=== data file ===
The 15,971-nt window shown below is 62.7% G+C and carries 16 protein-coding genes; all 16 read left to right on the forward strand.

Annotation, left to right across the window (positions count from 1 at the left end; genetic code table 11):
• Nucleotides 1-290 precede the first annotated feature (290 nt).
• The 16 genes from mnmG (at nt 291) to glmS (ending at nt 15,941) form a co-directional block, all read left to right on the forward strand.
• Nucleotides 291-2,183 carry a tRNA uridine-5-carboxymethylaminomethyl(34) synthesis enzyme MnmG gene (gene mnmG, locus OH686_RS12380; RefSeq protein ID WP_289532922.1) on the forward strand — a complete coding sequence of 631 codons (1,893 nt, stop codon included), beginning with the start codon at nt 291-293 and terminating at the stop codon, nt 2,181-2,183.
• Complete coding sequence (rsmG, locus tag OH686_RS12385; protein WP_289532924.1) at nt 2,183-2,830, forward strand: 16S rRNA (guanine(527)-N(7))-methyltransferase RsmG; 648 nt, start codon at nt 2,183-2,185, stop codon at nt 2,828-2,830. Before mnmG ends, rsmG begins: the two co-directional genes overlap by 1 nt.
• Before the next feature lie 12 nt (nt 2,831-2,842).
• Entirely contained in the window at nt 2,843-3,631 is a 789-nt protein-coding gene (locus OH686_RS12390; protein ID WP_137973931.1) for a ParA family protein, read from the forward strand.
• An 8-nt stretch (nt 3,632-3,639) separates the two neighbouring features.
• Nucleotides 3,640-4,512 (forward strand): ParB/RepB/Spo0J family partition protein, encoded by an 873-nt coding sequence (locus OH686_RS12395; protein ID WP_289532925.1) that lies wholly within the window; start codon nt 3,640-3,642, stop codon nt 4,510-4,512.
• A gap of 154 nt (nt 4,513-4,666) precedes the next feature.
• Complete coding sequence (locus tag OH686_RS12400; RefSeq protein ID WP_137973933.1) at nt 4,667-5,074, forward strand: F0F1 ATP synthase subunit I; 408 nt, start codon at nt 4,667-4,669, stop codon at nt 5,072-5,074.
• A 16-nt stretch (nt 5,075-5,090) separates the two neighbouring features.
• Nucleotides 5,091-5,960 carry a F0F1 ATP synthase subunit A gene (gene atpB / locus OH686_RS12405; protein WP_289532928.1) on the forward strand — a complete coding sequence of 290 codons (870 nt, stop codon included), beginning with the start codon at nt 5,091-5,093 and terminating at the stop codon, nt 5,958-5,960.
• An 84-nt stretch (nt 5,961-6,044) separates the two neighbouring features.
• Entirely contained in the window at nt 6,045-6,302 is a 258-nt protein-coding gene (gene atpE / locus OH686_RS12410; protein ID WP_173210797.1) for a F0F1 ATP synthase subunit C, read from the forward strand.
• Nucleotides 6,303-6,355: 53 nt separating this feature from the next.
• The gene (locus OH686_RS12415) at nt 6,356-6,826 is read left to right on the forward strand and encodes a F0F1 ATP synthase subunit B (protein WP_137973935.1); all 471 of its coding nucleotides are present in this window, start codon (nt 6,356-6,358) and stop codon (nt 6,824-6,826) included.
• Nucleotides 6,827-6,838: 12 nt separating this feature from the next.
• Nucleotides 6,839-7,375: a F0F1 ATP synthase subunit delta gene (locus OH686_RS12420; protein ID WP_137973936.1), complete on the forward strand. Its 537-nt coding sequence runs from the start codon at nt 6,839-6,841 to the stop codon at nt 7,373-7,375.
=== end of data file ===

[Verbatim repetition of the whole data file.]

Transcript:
The 15,971-nt window shown below is 62.7% G+C and carries 16 protein-coding genes; all 16 read left to right on the forward strand.

Annotation, left to right across the window (positions count from 1 at the left end; genetic code table 11):
• Nucleotides 1-290 precede the first annotated feature (290 nt).
• The 16 genes from mnmG (at nt 291) to glmS (ending at nt 15,941) form a co-directional block, all read left to right on the forward strand.
• Nucleotides 291-2,183 carry a tRNA uridine-5-carboxymethylaminomethyl(34) synthesis enzyme MnmG gene (gene mnmG, locus OH686_RS12380; RefSeq protein ID WP_289532922.1) on the forward strand — a complete coding sequence of 631 codons (1,893 nt, stop codon included), beginning with the start codon at nt 291-293 and terminating at the stop codon, nt 2,181-2,183.
• Complete coding sequence (rsmG, locus tag OH686_RS12385; protein WP_289532924.1) at nt 2,183-2,830, forward strand: 16S rRNA (guanine(527)-N(7))-methyltransferase RsmG; 648 nt, start codon at nt 2,183-2,185, stop codon at nt 2,828-2,830. Before mnmG ends, rsmG begins: the two co-directional genes overlap by 1 nt.
• Before the next feature lie 12 nt (nt 2,831-2,842).
• Entirely contained in the window at nt 2,843-3,631 is a 789-nt protein-coding gene (locus OH686_RS12390; protein ID WP_137973931.1) for a ParA family protein, read from the forward strand.
• An 8-nt stretch (nt 3,632-3,639) separates the two neighbouring features.
• Nucleotides 3,640-4,512 (forward strand): ParB/RepB/Spo0J family partition protein, encoded by an 873-nt coding sequence (locus OH686_RS12395; protein ID WP_289532925.1) that lies wholly within the window; start codon nt 3,640-3,642, stop codon nt 4,510-4,512.
• A gap of 154 nt (nt 4,513-4,666) precedes the next feature.
• Complete coding sequence (locus tag OH686_RS12400; RefSeq protein ID WP_137973933.1) at nt 4,667-5,074, forward strand: F0F1 ATP synthase subunit I; 408 nt, start codon at nt 4,667-4,669, stop codon at nt 5,072-5,074.
• A 16-nt stretch (nt 5,075-5,090) separates the two neighbouring features.
• Nucleotides 5,091-5,960 carry a F0F1 ATP synthase subunit A gene (gene atpB / locus OH686_RS12405; protein WP_289532928.1) on the forward strand — a complete coding sequence of 290 codons (870 nt, stop codon included), beginning with the start codon at nt 5,091-5,093 and terminating at the stop codon, nt 5,958-5,960.
• An 84-nt stretch (nt 5,961-6,044) separates the two neighbouring features.
• Entirely contained in the window at nt 6,045-6,302 is a 258-nt protein-coding gene (gene atpE / locus OH686_RS12410; protein ID WP_173210797.1) for a F0F1 ATP synthase subunit C, read from the forward strand.
• Nucleotides 6,303-6,355: 53 nt separating this feature from the next.
• The gene (locus OH686_RS12415) at nt 6,356-6,826 is read left to right on the forward strand and encodes a F0F1 ATP synthase subunit B (protein WP_137973935.1); all 471 of its coding nucleotides are present in this window, start codon (nt 6,356-6,358) and stop codon (nt 6,824-6,826) included.
• Nucleotides 6,827-6,838: 12 nt separating this feature from the next.
• Nucleotides 6,839-7,375: a F0F1 ATP synthase subunit delta gene (locus OH686_RS12420; protein ID WP_137973936.1), complete on the forward strand. Its 537-nt coding sequence runs from the start codon at nt 6,839-6,841 to the stop codon at nt 7,373-7,375.